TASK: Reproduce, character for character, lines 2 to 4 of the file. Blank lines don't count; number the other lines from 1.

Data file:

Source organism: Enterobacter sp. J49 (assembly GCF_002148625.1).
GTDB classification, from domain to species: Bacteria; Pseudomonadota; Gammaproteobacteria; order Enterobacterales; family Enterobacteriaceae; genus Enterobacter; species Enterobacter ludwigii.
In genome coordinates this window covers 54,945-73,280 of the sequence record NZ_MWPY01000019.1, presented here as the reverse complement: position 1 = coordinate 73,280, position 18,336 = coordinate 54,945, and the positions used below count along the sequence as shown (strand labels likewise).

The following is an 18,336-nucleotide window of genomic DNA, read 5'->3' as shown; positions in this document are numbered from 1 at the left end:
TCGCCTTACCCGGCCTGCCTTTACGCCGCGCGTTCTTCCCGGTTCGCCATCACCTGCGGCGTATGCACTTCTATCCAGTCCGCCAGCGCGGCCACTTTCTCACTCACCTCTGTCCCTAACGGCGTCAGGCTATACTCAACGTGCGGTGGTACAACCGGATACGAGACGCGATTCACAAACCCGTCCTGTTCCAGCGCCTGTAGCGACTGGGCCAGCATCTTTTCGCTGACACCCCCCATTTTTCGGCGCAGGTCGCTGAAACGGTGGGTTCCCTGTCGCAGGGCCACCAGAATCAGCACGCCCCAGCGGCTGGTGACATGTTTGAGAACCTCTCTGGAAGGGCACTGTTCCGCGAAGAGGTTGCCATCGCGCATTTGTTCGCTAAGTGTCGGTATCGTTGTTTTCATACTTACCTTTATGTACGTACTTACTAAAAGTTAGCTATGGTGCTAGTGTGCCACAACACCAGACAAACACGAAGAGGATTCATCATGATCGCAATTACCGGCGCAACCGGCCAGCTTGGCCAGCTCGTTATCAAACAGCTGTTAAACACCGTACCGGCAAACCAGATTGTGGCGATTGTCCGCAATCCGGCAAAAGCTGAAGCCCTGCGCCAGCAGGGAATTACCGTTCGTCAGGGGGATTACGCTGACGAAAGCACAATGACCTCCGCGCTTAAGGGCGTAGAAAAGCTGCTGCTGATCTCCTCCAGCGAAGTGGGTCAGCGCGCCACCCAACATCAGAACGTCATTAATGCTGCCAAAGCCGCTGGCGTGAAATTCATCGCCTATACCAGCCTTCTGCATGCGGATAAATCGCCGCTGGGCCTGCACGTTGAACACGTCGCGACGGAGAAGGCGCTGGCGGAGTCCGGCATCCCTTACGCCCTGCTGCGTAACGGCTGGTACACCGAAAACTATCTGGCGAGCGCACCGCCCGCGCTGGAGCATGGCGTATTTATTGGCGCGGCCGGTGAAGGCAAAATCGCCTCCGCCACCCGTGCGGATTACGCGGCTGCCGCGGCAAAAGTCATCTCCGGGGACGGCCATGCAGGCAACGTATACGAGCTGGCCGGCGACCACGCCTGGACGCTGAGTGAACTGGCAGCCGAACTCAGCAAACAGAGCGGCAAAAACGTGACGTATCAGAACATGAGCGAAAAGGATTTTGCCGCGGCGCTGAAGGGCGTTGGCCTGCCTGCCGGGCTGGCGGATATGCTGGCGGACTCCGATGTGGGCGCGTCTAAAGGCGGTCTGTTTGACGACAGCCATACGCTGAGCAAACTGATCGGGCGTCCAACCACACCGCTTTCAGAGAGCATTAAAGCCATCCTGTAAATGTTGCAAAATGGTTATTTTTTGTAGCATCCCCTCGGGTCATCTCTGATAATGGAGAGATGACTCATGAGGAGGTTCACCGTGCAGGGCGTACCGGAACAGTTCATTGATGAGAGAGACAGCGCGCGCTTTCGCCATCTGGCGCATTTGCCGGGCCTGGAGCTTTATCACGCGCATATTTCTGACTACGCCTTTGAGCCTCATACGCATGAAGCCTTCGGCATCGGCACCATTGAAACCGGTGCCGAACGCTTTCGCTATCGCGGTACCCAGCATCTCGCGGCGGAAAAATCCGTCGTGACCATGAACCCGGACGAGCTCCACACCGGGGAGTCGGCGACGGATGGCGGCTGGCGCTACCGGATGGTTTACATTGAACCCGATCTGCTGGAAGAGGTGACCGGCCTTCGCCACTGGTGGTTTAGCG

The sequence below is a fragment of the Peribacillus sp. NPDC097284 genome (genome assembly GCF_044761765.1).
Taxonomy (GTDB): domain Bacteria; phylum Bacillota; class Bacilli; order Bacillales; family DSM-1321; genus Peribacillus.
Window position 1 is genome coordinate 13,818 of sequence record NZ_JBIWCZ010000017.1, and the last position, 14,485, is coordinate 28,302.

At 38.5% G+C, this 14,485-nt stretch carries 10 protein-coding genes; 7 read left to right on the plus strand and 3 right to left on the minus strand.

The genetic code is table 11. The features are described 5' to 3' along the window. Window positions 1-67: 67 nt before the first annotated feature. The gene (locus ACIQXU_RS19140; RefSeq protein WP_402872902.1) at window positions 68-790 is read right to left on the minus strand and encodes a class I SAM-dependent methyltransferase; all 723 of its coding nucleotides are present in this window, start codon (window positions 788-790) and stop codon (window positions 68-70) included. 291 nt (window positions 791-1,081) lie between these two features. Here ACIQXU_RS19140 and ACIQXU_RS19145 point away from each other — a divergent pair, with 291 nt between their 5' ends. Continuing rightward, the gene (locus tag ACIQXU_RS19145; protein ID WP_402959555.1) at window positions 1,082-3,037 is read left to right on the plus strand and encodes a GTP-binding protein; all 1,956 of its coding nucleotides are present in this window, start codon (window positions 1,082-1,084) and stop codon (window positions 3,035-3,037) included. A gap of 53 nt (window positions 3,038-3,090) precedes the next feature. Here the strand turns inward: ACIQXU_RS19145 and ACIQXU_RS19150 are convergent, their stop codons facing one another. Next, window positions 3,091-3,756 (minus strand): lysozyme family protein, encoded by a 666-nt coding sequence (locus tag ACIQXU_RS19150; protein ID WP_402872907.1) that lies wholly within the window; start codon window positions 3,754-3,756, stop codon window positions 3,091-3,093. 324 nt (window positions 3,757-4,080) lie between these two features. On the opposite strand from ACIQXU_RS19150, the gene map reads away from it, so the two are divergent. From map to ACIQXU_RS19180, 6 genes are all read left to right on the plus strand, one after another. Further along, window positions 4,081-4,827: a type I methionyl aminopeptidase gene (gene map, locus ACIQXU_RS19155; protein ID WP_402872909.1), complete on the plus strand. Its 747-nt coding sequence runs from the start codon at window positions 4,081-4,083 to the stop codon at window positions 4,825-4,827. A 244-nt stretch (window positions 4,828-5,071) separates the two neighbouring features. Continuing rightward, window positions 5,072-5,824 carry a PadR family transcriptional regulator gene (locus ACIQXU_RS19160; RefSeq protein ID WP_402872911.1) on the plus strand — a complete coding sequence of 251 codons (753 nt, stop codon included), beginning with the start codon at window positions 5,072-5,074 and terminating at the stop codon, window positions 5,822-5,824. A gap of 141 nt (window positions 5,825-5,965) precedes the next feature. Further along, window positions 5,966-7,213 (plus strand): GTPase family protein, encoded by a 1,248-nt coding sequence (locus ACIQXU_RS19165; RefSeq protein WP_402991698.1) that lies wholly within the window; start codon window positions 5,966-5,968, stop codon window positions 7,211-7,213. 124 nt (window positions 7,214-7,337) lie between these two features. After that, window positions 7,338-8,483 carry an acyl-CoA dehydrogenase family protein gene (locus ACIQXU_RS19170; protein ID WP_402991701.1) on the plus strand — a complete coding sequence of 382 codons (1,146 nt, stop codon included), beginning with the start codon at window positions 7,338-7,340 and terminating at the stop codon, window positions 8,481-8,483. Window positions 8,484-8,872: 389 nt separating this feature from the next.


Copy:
GTDB classification, from domain to species: Bacteria; Pseudomonadota; Gammaproteobacteria; order Enterobacterales; family Enterobacteriaceae; genus Enterobacter; species Enterobacter ludwigii.
In genome coordinates this window covers 54,945-73,280 of the sequence record NZ_MWPY01000019.1, presented here as the reverse complement: position 1 = coordinate 73,280, position 18,336 = coordinate 54,945, and the positions used below count along the sequence as shown (strand labels likewise).

The following is an 18,336-nucleotide window of genomic DNA, read 5'->3' as shown; positions in this document are numbered from 1 at the left end: